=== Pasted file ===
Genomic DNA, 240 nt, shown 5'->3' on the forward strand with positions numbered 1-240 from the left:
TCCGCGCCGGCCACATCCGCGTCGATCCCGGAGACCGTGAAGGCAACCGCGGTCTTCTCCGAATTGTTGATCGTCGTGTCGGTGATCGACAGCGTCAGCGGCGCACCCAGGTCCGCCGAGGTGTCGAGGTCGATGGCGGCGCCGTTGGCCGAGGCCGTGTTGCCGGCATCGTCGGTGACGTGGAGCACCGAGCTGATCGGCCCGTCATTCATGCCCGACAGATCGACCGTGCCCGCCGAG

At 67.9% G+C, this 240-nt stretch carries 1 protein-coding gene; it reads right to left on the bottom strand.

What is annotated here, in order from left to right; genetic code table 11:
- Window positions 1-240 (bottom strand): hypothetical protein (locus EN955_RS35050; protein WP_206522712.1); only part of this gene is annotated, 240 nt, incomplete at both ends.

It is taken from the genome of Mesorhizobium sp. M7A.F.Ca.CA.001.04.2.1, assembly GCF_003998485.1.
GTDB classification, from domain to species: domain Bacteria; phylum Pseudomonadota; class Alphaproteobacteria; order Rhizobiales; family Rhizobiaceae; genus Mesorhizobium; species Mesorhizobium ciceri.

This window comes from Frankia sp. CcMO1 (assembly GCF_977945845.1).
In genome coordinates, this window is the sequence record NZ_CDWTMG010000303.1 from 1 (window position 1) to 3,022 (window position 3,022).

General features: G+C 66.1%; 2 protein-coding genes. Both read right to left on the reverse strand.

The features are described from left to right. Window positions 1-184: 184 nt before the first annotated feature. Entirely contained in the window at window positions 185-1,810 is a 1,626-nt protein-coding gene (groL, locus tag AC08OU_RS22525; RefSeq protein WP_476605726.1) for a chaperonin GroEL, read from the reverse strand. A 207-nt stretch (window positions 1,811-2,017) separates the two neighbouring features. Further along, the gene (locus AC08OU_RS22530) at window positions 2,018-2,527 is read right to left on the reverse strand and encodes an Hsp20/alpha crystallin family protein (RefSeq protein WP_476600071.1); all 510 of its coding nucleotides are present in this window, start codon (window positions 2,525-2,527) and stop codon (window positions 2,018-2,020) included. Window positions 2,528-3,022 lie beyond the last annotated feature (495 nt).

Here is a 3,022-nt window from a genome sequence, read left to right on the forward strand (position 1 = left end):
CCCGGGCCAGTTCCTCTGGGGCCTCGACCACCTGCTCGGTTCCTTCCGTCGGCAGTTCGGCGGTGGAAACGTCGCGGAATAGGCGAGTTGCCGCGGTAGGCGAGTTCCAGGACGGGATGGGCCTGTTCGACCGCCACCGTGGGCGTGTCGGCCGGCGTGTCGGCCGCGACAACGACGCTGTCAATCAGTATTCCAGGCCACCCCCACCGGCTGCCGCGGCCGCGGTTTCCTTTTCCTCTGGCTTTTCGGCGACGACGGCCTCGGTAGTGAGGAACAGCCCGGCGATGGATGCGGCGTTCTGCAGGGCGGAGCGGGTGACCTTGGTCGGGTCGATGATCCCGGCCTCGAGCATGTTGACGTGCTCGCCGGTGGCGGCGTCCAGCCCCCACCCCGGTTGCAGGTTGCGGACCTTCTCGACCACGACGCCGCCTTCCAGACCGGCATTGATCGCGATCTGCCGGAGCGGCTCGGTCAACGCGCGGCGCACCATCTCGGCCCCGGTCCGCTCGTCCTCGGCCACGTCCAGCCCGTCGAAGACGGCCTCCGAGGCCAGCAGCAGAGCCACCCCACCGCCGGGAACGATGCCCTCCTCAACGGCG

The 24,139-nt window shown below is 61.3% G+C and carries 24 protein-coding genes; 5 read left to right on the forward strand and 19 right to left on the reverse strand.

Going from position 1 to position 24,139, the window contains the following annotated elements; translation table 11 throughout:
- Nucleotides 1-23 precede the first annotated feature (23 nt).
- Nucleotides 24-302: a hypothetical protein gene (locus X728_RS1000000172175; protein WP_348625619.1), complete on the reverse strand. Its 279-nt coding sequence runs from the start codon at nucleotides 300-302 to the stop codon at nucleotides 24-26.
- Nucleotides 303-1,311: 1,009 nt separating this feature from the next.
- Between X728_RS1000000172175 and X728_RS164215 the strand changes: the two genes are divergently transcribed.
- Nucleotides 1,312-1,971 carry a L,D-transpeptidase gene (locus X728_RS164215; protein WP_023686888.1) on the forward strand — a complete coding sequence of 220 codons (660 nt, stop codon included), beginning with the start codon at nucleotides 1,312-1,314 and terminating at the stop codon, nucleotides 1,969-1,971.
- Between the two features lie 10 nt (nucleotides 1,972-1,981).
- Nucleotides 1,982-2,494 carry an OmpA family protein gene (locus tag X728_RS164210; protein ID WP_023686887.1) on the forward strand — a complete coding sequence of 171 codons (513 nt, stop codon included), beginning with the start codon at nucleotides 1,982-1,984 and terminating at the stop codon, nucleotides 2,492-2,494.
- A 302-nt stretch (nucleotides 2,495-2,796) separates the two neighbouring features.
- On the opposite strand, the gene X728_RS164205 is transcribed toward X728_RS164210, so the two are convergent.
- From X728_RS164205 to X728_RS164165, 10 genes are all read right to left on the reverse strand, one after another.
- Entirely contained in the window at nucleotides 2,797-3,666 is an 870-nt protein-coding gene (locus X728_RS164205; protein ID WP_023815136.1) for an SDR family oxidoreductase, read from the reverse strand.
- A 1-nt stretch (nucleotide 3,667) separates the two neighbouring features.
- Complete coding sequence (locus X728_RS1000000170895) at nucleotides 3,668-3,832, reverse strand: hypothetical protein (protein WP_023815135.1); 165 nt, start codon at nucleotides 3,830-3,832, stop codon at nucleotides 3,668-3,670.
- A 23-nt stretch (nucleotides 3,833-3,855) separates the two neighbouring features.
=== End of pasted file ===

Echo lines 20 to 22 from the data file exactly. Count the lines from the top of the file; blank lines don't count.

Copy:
- Nucleotides 1,312-1,971 carry a L,D-transpeptidase gene (locus X728_RS164215; protein WP_023686888.1) on the forward strand — a complete coding sequence of 220 codons (660 nt, stop codon included), beginning with the start codon at nucleotides 1,312-1,314 and terminating at the stop codon, nucleotides 1,969-1,971.
- Between the two features lie 10 nt (nucleotides 1,972-1,981).
- Nucleotides 1,982-2,494 carry an OmpA family protein gene (locus tag X728_RS164210; protein ID WP_023686887.1) on the forward strand — a complete coding sequence of 171 codons (513 nt, stop codon included), beginning with the start codon at nucleotides 1,982-1,984 and terminating at the stop codon, nucleotides 2,492-2,494.